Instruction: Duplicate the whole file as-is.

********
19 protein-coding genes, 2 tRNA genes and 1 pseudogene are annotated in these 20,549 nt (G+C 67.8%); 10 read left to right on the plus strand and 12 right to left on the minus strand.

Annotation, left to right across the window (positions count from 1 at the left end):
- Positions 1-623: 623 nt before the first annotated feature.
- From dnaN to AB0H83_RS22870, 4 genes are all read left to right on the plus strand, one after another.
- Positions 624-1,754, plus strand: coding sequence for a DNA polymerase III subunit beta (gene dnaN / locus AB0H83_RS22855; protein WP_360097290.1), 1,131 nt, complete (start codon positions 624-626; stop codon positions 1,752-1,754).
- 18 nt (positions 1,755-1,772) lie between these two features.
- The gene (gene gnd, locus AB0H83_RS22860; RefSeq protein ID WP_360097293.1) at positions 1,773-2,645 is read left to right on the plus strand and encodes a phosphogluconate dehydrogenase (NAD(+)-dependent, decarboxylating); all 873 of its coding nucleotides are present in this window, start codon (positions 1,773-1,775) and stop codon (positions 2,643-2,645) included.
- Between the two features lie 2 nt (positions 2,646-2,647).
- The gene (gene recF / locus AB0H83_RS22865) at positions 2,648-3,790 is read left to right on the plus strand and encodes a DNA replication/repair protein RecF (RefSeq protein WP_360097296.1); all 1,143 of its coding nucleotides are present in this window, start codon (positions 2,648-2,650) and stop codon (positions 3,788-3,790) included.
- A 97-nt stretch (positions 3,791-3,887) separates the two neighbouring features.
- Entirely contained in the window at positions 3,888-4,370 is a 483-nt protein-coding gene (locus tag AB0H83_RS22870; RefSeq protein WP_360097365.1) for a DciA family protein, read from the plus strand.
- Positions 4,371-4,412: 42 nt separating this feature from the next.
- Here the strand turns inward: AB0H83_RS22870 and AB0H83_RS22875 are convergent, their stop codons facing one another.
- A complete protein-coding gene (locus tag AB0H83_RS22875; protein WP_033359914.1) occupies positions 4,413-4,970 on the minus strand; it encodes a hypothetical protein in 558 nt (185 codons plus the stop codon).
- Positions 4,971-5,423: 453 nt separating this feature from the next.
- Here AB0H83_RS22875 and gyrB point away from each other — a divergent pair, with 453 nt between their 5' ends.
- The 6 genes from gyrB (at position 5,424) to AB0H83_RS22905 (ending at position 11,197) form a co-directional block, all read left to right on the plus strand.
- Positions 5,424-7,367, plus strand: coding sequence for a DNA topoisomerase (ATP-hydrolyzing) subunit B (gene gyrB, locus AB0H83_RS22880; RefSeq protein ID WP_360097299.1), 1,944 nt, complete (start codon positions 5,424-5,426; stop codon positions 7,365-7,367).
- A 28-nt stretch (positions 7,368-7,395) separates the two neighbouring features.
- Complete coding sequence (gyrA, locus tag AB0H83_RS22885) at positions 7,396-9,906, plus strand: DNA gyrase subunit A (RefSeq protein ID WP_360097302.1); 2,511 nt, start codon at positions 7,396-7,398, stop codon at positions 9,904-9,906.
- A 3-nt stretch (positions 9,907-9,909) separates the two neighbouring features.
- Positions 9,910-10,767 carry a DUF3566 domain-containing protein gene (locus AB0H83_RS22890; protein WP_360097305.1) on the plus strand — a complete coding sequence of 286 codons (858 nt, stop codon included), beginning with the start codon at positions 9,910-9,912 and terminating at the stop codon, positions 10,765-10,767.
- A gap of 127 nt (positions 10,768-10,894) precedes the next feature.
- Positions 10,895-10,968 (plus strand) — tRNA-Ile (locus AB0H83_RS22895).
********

19 protein-coding genes, 2 tRNA genes and 1 pseudogene are annotated in these 20,549 nt (G+C 67.8%); 10 read left to right on the plus strand and 12 right to left on the minus strand.

Annotation, left to right across the window (positions count from 1 at the left end):
- Positions 1-623: 623 nt before the first annotated feature.
- From dnaN to AB0H83_RS22870, 4 genes are all read left to right on the plus strand, one after another.
- Positions 624-1,754, plus strand: coding sequence for a DNA polymerase III subunit beta (gene dnaN / locus AB0H83_RS22855; protein WP_360097290.1), 1,131 nt, complete (start codon positions 624-626; stop codon positions 1,752-1,754).
- 18 nt (positions 1,755-1,772) lie between these two features.
- The gene (gene gnd, locus AB0H83_RS22860; RefSeq protein ID WP_360097293.1) at positions 1,773-2,645 is read left to right on the plus strand and encodes a phosphogluconate dehydrogenase (NAD(+)-dependent, decarboxylating); all 873 of its coding nucleotides are present in this window, start codon (positions 1,773-1,775) and stop codon (positions 2,643-2,645) included.
- Between the two features lie 2 nt (positions 2,646-2,647).
- The gene (gene recF / locus AB0H83_RS22865) at positions 2,648-3,790 is read left to right on the plus strand and encodes a DNA replication/repair protein RecF (RefSeq protein WP_360097296.1); all 1,143 of its coding nucleotides are present in this window, start codon (positions 2,648-2,650) and stop codon (positions 3,788-3,790) included.
- A 97-nt stretch (positions 3,791-3,887) separates the two neighbouring features.
- Entirely contained in the window at positions 3,888-4,370 is a 483-nt protein-coding gene (locus tag AB0H83_RS22870; RefSeq protein WP_360097365.1) for a DciA family protein, read from the plus strand.
- Positions 4,371-4,412: 42 nt separating this feature from the next.
- Here the strand turns inward: AB0H83_RS22870 and AB0H83_RS22875 are convergent, their stop codons facing one another.
- A complete protein-coding gene (locus tag AB0H83_RS22875; protein WP_033359914.1) occupies positions 4,413-4,970 on the minus strand; it encodes a hypothetical protein in 558 nt (185 codons plus the stop codon).
- Positions 4,971-5,423: 453 nt separating this feature from the next.
- Here AB0H83_RS22875 and gyrB point away from each other — a divergent pair, with 453 nt between their 5' ends.
- The 6 genes from gyrB (at position 5,424) to AB0H83_RS22905 (ending at position 11,197) form a co-directional block, all read left to right on the plus strand.
- Positions 5,424-7,367, plus strand: coding sequence for a DNA topoisomerase (ATP-hydrolyzing) subunit B (gene gyrB, locus AB0H83_RS22880; RefSeq protein ID WP_360097299.1), 1,944 nt, complete (start codon positions 5,424-5,426; stop codon positions 7,365-7,367).
- A 28-nt stretch (positions 7,368-7,395) separates the two neighbouring features.
- Complete coding sequence (gyrA, locus tag AB0H83_RS22885) at positions 7,396-9,906, plus strand: DNA gyrase subunit A (RefSeq protein ID WP_360097302.1); 2,511 nt, start codon at positions 7,396-7,398, stop codon at positions 9,904-9,906.
- A 3-nt stretch (positions 9,907-9,909) separates the two neighbouring features.
- Positions 9,910-10,767 carry a DUF3566 domain-containing protein gene (locus AB0H83_RS22890; protein WP_360097305.1) on the plus strand — a complete coding sequence of 286 codons (858 nt, stop codon included), beginning with the start codon at positions 9,910-9,912 and terminating at the stop codon, positions 10,765-10,767.
- A gap of 127 nt (positions 10,768-10,894) precedes the next feature.
- Positions 10,895-10,968 (plus strand) — tRNA-Ile (locus AB0H83_RS22895).